Last week in Helena, the FWP Commission took testimony on a proposal to conduct an environmental analysis to study moving the quarantined bison onto state lands. People packed the hearing.
Brenden testified before the commission and the Senate committee that moving bison to public or tribal lands would harm landowners and hurt fishing and hunting access by turning landowners, who may open their lands to public hunting, against the state. He also said the state would have to build a “Berlin wall” to keep the bison enclosed on public lands.
“Good lord, if those buffalo get out you're going to have a war,” Brenden said.
Learning from bison
Magnan challenges Brenden's assertions about the difficulty of managing bison.
“They're not aggressive animals; they'd rather go away from you,” he said.
He pointed to how few problems Yellowstone National Park has with bison, despite the millions of people who visit the park each year.
Although bison can easily take down a fence when they want to, Magnan said, they are easily herded back in and problems are rare. One bull bison did break out years ago, he added, and made it 15 miles from the reservation. Tribal officials shot the bull rather than try to haul it alive.
“Buffalo are educating us how to keep them in,” he said.
Concerns about the quarantined Yellowstone bison carrying brucellosis, a disease that can be transmitted to cattle and cause cows to abort, are unfounded, Magnan said.
“These bison have been tested more than any cow has been,” he said. “They have to realize it's not going to happen.”
Despite the extensive testing of the quarantined bison, and the fact that testing would continue for another five years after the bison are moved, cattlemen and the livestock industry are unconvinced. Past problems with brucellosis outbreaks in cattle herds have proved costly and made stockmen wary about any dealings with bison.
Many landowners testified against FWP's consideration of moving bison onto state lands and supported Brenden's bill, including Josh McGraw, who owns property next to the Spotted Dog Wildlife Management Area that has been proposed as a possible bison-release site.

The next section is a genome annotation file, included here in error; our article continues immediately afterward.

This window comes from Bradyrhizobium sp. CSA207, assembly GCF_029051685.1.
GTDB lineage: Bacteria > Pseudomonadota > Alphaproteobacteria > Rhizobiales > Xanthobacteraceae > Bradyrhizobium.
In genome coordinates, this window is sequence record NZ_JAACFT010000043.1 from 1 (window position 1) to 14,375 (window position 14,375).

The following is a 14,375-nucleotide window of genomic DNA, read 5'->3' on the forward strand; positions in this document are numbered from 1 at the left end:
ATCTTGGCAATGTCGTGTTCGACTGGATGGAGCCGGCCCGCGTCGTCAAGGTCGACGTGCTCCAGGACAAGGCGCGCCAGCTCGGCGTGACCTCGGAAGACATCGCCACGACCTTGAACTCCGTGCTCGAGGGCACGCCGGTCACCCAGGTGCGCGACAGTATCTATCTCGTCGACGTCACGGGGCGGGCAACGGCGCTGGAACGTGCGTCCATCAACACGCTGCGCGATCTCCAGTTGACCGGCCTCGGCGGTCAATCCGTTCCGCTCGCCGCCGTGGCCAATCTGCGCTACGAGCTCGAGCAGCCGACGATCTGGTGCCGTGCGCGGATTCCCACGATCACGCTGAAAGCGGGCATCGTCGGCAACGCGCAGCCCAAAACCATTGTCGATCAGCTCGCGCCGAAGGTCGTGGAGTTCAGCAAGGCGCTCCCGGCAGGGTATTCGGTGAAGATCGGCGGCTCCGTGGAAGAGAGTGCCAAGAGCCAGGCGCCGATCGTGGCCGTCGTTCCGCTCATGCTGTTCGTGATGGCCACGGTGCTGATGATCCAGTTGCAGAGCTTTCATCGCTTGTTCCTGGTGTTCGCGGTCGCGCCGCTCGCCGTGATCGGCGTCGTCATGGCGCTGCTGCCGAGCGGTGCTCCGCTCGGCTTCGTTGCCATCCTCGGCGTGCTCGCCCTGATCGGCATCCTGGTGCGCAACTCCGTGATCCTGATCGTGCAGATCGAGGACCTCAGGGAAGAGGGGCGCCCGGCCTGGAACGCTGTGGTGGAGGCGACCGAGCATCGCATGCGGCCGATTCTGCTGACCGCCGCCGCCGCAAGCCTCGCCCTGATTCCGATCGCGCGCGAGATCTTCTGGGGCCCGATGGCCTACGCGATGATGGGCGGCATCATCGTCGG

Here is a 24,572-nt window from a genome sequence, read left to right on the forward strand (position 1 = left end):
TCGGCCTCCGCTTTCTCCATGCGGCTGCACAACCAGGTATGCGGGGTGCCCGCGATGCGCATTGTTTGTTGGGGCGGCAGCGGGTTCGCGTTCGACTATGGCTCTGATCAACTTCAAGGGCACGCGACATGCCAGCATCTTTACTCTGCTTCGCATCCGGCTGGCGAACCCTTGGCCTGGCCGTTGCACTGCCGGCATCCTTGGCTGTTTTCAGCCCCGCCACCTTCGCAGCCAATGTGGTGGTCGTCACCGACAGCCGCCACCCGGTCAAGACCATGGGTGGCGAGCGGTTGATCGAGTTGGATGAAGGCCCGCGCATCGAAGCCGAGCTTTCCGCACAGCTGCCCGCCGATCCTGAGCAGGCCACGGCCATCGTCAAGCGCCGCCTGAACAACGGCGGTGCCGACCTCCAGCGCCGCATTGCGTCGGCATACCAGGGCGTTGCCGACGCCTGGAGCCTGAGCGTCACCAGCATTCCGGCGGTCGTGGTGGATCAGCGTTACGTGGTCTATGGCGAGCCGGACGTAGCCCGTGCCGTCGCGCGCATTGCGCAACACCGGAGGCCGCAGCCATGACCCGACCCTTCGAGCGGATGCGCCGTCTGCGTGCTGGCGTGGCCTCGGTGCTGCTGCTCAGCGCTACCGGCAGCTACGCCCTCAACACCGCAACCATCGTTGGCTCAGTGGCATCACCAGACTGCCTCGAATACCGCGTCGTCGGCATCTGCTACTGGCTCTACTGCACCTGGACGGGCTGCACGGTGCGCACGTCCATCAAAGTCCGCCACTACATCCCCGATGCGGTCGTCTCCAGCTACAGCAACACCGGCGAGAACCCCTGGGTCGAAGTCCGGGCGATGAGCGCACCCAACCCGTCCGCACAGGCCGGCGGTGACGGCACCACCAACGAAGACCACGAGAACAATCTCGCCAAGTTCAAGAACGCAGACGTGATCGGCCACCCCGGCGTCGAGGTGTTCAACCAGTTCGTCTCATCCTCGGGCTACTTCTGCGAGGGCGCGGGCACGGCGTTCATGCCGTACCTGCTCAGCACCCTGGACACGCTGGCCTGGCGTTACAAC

“We have grave concerns for our livelihood as cattle producers,” he testified.
Cindy Swank, who testified before the Senate committee, said their family ranch abuts the Fort Peck Tribe and the bison on tribal lands have been nothing but trouble. She wanted to know if bison are relocated if the state would compensate landowners for any damage the bison do.
On the other side of the battle line, many hunting and conservation groups support returning bison to the landscape and allowing hunting of the animals.
Unaware of the political storm that swirls around them, the quarantined bison near Gardiner munch hay in a high-fence enclosure that costs the state about $250,000 a year to maintain. The facility has been used since 2005 with the intention of the bison being released “to suitable conservation sites on public or tribal land by winter 2009-2010,” according to the Interagency Bison Management Plan's 2009 report citing adaptive management recommendations.
In Skunk Cap's letter to FWP Director Maurier, he questions why the agency hasn't followed up on the tribal requests for bison and the improvements the tribes have made to facilities to house bison.
“We believe the good-faith efforts of the tribes and their requests for these animals at least deserve the courtesy of consideration and a reply,” he wrote.
The situation angers Magnan.
“They're holding us hostage because of that lawsuit,” he said. “What do we have to do with that lawsuit?”
Contact Brett French, Gazette Outdoors editor, at firstname.lastname@example.org or at 657-1387.